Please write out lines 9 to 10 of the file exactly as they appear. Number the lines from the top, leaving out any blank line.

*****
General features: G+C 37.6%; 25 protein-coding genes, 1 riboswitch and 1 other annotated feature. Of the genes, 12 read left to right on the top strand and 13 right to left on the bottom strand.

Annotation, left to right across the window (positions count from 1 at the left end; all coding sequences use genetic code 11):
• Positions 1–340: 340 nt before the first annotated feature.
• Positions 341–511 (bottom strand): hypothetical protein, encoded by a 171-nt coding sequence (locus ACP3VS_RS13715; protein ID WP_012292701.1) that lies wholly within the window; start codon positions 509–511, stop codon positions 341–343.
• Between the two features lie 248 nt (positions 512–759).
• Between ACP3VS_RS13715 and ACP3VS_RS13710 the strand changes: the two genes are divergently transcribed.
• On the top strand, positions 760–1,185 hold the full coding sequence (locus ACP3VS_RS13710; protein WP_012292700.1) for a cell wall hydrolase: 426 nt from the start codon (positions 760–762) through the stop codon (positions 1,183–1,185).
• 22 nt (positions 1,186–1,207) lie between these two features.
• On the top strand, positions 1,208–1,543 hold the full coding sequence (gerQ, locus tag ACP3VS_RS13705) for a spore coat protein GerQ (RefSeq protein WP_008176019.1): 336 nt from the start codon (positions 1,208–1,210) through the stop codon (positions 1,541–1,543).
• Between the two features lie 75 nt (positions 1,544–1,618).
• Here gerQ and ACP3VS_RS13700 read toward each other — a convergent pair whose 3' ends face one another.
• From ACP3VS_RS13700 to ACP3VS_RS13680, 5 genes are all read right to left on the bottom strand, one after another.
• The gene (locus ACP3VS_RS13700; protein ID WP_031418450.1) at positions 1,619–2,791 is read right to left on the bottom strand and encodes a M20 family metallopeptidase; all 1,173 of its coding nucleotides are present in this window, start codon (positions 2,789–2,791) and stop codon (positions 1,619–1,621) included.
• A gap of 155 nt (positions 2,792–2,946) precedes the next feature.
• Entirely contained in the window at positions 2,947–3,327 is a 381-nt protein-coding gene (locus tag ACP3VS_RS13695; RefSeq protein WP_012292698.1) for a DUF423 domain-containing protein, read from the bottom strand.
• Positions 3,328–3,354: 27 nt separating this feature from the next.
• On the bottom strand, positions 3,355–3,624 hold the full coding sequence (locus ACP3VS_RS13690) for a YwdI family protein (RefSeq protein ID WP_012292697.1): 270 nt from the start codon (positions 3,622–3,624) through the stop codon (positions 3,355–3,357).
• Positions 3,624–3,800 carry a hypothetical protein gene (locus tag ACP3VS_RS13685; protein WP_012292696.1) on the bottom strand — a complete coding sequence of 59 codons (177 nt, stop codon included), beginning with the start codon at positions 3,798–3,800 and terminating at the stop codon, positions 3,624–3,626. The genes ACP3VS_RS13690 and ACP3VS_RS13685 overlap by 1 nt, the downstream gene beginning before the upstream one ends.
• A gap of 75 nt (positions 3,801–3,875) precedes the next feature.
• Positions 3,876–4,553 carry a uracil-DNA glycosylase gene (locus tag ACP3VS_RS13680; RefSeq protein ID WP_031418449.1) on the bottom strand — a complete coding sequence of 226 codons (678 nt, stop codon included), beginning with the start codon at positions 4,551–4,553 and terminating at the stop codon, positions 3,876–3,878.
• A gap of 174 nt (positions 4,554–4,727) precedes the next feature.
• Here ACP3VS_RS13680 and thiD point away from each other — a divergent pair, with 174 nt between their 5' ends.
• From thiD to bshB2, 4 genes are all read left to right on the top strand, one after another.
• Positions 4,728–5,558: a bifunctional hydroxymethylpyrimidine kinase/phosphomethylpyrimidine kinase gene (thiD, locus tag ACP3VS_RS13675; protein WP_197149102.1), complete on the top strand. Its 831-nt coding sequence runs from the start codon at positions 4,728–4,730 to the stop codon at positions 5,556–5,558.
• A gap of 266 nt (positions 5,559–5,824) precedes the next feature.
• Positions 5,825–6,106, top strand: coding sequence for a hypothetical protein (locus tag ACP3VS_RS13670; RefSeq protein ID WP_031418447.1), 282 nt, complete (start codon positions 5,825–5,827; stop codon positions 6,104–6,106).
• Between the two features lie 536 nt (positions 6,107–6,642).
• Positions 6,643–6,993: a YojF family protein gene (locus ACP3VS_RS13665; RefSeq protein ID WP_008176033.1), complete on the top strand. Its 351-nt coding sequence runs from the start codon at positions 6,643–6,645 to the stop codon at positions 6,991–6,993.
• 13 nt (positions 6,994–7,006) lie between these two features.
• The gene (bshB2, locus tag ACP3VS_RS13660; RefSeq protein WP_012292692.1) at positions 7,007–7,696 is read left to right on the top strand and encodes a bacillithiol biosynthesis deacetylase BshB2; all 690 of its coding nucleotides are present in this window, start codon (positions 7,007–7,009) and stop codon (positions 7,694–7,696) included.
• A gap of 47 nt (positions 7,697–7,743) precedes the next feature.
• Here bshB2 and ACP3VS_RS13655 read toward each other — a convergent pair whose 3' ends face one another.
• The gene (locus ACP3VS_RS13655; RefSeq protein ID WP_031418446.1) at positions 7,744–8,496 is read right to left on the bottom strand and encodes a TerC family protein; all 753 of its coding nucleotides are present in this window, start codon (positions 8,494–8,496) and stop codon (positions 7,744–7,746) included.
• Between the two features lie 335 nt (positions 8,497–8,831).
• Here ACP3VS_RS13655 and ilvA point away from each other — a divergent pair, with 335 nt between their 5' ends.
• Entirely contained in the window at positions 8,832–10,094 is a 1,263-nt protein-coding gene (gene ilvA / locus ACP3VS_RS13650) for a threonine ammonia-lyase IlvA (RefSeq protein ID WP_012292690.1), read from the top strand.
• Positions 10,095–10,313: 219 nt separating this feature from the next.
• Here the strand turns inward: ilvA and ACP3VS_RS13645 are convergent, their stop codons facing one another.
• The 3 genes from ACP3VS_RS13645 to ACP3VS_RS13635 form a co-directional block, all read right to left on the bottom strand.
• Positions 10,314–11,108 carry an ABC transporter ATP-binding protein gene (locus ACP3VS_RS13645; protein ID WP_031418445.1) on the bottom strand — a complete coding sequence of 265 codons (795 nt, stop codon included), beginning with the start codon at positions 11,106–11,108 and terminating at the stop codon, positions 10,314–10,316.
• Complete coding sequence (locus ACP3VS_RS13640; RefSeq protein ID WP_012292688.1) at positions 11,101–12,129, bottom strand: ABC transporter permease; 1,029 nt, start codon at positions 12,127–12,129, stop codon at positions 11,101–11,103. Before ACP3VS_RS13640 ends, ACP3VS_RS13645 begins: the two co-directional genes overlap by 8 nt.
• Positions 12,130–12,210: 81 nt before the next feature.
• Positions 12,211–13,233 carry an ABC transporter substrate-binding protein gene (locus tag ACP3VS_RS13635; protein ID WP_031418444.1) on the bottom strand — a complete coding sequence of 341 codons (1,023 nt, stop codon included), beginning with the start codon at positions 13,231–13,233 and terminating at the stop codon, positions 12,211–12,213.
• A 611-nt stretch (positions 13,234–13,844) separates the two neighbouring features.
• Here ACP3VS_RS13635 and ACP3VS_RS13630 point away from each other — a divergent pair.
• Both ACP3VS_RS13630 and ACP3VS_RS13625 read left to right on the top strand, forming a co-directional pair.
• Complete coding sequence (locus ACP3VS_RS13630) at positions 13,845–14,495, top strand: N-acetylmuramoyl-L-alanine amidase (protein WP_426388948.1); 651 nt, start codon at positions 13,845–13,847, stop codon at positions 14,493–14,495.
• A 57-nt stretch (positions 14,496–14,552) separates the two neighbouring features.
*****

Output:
• On the top strand, positions 1,208–1,543 hold the full coding sequence (gerQ, locus tag ACP3VS_RS13705) for a spore coat protein GerQ (RefSeq protein WP_008176019.1): 336 nt from the start codon (positions 1,208–1,210) through the stop codon (positions 1,541–1,543).
• Between the two features lie 75 nt (positions 1,544–1,618).